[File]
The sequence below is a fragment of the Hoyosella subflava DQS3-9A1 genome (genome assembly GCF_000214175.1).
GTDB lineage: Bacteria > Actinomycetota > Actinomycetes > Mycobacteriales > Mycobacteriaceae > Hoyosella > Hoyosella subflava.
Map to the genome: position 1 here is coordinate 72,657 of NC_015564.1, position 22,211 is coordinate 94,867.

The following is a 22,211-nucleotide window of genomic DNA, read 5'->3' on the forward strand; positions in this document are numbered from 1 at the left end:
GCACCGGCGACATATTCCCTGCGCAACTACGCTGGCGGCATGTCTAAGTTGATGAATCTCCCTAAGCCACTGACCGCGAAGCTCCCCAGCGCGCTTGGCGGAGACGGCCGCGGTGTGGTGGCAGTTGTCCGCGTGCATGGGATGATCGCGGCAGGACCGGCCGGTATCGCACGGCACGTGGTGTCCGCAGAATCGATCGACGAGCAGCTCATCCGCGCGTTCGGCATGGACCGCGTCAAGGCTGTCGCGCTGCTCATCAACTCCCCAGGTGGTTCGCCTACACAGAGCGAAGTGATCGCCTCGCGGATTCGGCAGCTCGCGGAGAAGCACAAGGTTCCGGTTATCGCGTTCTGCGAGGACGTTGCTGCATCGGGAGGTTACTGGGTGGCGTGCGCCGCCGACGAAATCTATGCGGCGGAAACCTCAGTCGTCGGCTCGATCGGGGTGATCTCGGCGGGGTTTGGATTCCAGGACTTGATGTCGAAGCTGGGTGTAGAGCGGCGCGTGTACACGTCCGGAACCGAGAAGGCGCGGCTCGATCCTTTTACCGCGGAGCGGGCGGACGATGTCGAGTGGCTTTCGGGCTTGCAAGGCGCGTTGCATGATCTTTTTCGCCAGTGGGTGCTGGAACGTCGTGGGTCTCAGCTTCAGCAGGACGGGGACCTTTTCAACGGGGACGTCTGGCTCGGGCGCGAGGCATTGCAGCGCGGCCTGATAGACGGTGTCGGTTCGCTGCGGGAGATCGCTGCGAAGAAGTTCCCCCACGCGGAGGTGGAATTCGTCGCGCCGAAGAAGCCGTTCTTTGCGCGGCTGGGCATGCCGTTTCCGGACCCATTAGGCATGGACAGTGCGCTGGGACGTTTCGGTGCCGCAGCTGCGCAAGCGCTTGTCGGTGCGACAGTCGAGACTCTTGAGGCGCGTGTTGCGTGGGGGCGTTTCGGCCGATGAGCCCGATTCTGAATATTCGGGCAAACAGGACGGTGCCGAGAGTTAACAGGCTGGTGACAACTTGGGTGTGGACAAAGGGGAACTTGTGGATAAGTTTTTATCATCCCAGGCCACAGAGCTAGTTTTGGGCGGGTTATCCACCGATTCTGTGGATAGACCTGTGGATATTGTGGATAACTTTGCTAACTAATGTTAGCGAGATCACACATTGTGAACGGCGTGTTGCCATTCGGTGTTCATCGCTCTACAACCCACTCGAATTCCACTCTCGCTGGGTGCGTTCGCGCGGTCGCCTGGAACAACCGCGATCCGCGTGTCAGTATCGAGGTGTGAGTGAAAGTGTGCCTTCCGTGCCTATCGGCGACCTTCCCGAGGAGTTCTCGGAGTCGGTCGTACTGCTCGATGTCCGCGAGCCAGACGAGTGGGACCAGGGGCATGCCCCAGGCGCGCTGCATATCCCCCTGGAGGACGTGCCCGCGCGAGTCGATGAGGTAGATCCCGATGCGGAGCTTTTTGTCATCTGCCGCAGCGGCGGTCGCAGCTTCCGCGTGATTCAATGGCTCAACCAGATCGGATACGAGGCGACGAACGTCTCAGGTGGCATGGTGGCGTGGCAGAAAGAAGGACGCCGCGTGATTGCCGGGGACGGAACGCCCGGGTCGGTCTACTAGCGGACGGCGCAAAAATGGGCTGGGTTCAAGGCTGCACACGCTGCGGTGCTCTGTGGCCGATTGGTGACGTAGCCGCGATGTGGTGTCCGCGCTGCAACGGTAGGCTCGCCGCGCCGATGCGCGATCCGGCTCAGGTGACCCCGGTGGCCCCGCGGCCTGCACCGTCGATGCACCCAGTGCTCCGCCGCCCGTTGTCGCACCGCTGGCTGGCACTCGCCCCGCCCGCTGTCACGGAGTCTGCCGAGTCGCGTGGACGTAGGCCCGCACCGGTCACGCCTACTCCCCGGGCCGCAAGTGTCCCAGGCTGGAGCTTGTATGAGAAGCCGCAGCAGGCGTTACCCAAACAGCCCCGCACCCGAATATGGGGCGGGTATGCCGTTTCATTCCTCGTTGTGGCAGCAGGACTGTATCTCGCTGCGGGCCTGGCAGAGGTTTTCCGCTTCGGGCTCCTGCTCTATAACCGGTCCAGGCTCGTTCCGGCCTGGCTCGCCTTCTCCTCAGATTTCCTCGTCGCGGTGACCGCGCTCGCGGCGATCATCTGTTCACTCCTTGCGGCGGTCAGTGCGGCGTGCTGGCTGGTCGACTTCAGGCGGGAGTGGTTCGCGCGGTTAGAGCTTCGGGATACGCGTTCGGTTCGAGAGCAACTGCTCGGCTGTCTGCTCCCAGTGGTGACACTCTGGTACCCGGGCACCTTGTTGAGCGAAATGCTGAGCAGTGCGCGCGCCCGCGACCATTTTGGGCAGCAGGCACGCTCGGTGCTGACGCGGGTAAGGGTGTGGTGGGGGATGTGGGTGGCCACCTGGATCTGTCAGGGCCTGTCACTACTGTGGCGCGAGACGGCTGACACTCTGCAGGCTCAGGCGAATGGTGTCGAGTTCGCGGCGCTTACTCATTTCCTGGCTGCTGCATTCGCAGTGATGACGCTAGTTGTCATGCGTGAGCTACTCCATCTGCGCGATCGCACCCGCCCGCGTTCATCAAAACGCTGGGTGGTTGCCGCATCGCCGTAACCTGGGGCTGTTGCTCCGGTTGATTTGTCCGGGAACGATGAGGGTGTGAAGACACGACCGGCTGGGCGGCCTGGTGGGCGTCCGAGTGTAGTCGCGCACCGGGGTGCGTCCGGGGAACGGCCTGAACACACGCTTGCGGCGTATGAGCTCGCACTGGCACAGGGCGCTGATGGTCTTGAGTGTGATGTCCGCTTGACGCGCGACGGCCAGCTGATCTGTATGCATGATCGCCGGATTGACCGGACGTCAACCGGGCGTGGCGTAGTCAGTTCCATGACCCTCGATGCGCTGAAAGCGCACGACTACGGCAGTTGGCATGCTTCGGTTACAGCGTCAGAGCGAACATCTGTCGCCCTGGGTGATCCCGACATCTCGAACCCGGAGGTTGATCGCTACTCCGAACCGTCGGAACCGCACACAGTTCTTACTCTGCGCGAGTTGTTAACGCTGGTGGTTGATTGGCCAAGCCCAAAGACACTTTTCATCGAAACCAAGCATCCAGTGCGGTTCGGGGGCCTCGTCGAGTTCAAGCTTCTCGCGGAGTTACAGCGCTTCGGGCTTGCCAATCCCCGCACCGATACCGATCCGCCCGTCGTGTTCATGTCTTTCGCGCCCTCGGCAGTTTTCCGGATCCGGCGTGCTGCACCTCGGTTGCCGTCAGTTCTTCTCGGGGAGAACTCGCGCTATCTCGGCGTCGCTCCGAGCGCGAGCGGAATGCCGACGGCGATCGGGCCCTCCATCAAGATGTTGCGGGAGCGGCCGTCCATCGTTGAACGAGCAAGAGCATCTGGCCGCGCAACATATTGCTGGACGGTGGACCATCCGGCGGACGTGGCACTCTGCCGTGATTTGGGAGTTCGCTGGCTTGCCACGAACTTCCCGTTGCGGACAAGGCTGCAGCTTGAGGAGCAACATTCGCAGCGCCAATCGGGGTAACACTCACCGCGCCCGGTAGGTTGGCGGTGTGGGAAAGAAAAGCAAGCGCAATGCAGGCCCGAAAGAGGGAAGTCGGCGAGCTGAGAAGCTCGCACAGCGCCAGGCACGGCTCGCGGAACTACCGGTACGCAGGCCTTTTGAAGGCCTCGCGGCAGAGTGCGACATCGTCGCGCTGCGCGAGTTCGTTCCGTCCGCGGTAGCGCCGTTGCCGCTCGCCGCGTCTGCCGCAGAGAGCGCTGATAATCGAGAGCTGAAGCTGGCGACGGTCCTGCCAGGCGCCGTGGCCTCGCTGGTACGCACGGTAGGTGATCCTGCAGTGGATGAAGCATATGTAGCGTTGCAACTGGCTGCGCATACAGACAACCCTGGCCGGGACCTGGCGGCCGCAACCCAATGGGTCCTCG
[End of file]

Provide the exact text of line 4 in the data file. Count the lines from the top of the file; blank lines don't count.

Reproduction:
The following is a 22,211-nucleotide window of genomic DNA, read 5'->3' on the forward strand; positions in this document are numbered from 1 at the left end: